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SPLICE VARIANTS IN APOPTOTIC PATHWAY
Summary. Elimination of superfluous or mutated somatic cells is provided by various mechanisms including apoptosis, and deregulation of apoptotic signaling pathways contributes to oncogenesis. 40 years have passed since the term “apoptosis” was introduced by Kerr et al. in 1972; among the programmed cell death, a variety of therapeutic strategies especially targeting apoptotic pathways have been investigated. Alternative precursor messenger RNA splicing, by which the process the exons of pre-mRNA are spliced in different arrangements to produce structurally and functionally distinct mRNA and proteins, is another field in progress, and it has been recognized as one of the most important mechanisms that maintains genomic and functional diversity. A variety of apoptotic genes are regulated through alternative pre-mRNA splicing as well, some of which have important functions as pro-apoptotic and anti-apoptotic factors. In this article we summarized splice variants of some of the apoptotic genes including BCL2L1, BIRC5, CFLAR, and MADD, as well as the regulatory mechanisms of alternative splicing of these genes. If the information of the apoptosis and aberrant splicing in each of malignancies is integrated, it will become possible to target proper variants for apoptosis, and the trans-elements themselves can become specific targets of cancer therapy as well. This article is part of a Special Issue entitled “Apoptosis: Four Decades Later”.
Received: June 11, 2012
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Abbreviations used: (Y)n — poly-pyrimidine tract; 3´SS — 3´ splice site; 5´SS — 5´ splice site; APAF1 — apoptosis-activating factor-1; APO-2L — apolipoprotein-2L; BCL2L1 — BCL2-like 1; BIR — baculovirus IAP repeat; BIRC5 — baculoviral IAP repeat containing 5; CFLAR — CASP8- and FADD-like apoptosis regulator; DD — death domain; DED — death effecter domain; DIABLO — direct IAP-binding protein with low PI; DISC — death-inducing signaling complex; ESE — exonic splice enhancer; ESS — exonic splice silencer; FADD — FAS-associated death domain; hnRNP — heterogeneous nuclear ribonucleoprotein; IAP — inhibitor of apoptosis protein; ISE — intronic splice enhancer; ISS — intronic splice silencer; MADD — MAP-kinase activating death domain; MAP — mitogen-activated protein; pre-mRNA — precursor messenger RNA; Smac — second mitochondria-derived activator of caspases; SR protein — serine/arginine-rich protein; TNF — tumor necrosis factor; TRADD — TNFR-associated death domain; TRAIL — TNF‑related apoptosis-inducing ligand.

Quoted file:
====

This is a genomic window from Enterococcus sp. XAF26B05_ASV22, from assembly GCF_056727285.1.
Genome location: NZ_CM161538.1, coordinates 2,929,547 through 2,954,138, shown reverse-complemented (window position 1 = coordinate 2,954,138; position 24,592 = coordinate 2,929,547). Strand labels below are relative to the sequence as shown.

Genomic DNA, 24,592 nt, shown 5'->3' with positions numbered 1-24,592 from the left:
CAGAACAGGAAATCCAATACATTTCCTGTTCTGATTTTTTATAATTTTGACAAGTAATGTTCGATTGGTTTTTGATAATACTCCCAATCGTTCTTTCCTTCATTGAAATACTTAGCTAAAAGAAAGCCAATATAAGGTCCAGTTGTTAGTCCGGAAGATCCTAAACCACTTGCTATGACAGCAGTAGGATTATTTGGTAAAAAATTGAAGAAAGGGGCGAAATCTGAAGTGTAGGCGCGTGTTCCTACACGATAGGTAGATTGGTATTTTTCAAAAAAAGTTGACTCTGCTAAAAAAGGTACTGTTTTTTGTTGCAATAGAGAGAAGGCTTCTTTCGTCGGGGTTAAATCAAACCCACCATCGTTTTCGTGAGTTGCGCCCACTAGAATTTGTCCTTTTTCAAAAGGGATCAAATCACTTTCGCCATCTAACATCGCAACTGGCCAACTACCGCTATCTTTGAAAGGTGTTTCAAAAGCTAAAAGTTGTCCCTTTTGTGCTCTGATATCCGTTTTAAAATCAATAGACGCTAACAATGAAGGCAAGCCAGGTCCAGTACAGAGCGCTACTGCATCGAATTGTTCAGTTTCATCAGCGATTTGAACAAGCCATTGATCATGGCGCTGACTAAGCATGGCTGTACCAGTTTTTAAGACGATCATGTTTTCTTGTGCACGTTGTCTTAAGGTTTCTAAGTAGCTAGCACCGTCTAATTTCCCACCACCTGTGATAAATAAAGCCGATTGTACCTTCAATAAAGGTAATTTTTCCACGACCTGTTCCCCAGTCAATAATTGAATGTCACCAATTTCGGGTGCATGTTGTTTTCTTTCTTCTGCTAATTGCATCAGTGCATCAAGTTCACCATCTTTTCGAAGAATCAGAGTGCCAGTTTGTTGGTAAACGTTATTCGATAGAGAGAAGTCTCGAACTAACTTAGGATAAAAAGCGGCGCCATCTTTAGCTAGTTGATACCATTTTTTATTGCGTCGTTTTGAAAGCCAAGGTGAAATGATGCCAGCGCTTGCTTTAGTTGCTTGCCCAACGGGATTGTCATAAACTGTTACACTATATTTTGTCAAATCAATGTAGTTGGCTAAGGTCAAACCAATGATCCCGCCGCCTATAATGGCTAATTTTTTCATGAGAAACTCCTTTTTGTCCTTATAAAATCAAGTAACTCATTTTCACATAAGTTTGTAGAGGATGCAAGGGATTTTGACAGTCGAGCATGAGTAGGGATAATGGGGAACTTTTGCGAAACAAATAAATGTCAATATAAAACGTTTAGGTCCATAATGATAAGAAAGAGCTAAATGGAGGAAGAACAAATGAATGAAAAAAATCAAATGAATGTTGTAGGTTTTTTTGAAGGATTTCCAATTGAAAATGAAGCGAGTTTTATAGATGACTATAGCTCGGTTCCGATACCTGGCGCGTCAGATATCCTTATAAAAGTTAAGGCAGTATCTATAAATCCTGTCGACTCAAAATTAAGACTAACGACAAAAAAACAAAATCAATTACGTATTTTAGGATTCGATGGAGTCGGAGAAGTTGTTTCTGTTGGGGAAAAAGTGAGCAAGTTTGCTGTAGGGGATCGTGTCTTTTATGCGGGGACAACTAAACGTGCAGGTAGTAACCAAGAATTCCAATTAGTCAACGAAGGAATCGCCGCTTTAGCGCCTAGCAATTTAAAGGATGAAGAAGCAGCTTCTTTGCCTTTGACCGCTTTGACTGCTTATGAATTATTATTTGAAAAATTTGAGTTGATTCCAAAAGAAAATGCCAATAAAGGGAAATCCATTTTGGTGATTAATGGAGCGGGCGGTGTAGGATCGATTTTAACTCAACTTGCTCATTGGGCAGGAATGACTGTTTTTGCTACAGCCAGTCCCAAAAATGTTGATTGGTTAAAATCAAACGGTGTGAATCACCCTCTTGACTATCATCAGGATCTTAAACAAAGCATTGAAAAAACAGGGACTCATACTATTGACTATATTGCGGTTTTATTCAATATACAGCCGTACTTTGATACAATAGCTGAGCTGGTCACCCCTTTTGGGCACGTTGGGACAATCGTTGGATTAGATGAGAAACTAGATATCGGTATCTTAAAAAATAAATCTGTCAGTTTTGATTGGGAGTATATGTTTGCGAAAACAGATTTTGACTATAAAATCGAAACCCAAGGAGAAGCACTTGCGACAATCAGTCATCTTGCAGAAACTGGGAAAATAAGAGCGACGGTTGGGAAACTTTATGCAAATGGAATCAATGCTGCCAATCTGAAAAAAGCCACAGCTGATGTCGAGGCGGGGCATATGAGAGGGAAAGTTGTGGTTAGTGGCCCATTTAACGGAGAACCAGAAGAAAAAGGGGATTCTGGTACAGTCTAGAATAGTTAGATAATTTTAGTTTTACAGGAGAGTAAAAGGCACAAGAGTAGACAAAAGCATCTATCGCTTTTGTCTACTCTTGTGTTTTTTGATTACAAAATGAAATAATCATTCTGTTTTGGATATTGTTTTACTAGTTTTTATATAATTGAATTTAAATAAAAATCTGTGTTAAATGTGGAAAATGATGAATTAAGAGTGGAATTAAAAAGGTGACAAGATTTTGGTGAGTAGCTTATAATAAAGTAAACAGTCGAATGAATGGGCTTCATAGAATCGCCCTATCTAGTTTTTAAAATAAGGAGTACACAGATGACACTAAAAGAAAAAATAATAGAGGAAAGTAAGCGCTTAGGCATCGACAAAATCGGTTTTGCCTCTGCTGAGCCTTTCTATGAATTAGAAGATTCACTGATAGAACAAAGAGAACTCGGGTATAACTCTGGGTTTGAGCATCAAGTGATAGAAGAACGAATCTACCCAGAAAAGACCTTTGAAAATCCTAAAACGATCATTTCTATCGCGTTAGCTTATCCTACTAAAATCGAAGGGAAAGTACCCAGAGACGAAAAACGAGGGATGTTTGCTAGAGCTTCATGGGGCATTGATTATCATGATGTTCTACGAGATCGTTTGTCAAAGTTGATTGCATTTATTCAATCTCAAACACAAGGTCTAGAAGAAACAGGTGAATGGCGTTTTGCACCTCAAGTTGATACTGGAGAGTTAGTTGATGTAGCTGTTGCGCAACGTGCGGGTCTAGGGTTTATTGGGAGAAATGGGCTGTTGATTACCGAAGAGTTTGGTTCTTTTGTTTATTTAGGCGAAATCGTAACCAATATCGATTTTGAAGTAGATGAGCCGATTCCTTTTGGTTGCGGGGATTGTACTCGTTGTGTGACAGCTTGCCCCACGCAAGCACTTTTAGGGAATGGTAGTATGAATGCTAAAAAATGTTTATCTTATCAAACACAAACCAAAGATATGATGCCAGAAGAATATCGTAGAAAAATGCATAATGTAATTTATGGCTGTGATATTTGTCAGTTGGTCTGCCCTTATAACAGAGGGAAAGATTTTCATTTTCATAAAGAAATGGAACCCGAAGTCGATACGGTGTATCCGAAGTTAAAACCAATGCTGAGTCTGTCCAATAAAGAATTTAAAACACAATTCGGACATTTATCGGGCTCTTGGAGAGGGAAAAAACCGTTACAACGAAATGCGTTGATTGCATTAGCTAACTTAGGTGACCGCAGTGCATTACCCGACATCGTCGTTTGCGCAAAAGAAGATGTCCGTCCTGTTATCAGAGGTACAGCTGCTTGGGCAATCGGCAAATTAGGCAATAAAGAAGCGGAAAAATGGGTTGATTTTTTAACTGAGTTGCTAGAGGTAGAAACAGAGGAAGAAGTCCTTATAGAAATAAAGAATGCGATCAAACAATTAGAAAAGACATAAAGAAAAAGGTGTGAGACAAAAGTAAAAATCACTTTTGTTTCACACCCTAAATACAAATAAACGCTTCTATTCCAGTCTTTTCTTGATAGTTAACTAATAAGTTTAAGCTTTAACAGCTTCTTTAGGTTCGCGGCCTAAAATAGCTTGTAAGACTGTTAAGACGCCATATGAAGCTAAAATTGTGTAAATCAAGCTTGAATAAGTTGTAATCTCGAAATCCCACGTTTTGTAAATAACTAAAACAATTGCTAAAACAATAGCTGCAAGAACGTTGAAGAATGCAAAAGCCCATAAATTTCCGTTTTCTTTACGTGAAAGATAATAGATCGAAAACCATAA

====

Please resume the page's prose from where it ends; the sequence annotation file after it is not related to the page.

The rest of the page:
Elimination of superfluous or mutated somatic cells is provided by various mechanisms including apoptosis , and deregulation of apoptotic signaling pathways contributes to oncogenesis. It was 40 years ago when Kerr, Wyllie, and Currie coined the term “apoptosis” to describe a special form of programmed cell death and published their original article on apoptosis . Since that time the concept of apoptosis has contributed much to the various fields of biology and medicine especially in cancer research, and a variety of therapeutic strategies especially targeting apoptotic pathways have been investigated. On the other hand, alternative precursor messenger RNA (pre-mRNA) splicing, by which the process the exons of pre-mRNA are spliced in different arrangements to produce structurally and functionally distinct mRNA and proteins, is another field in progress . After the completion of the Human Genome Project in 2004, alternative pre-mRNA splicing has been recognized as one of the most important mechanisms that maintains genomic and functional diversity. A variety of apoptotic genes are regulated through alternative pre-mRNA splicing as well, some of which have important functions as pro-apoptotic and anti-apoptotic factors. In this article, we summarized splice variants of some of the apoptotic genes as well as the regulatory mechanisms of alternative splicing of those genes.
There are two main pathways in apoptosis: the death receptor-mediated apoptotic pathway (extrinsic pathway) and the mitochondrial-mediated apoptotic pathway (intrinsic pathway) (Fig. 1).
Fig. 1. A scheme of apoptotic pathway
Alternative pre-mRNA splicing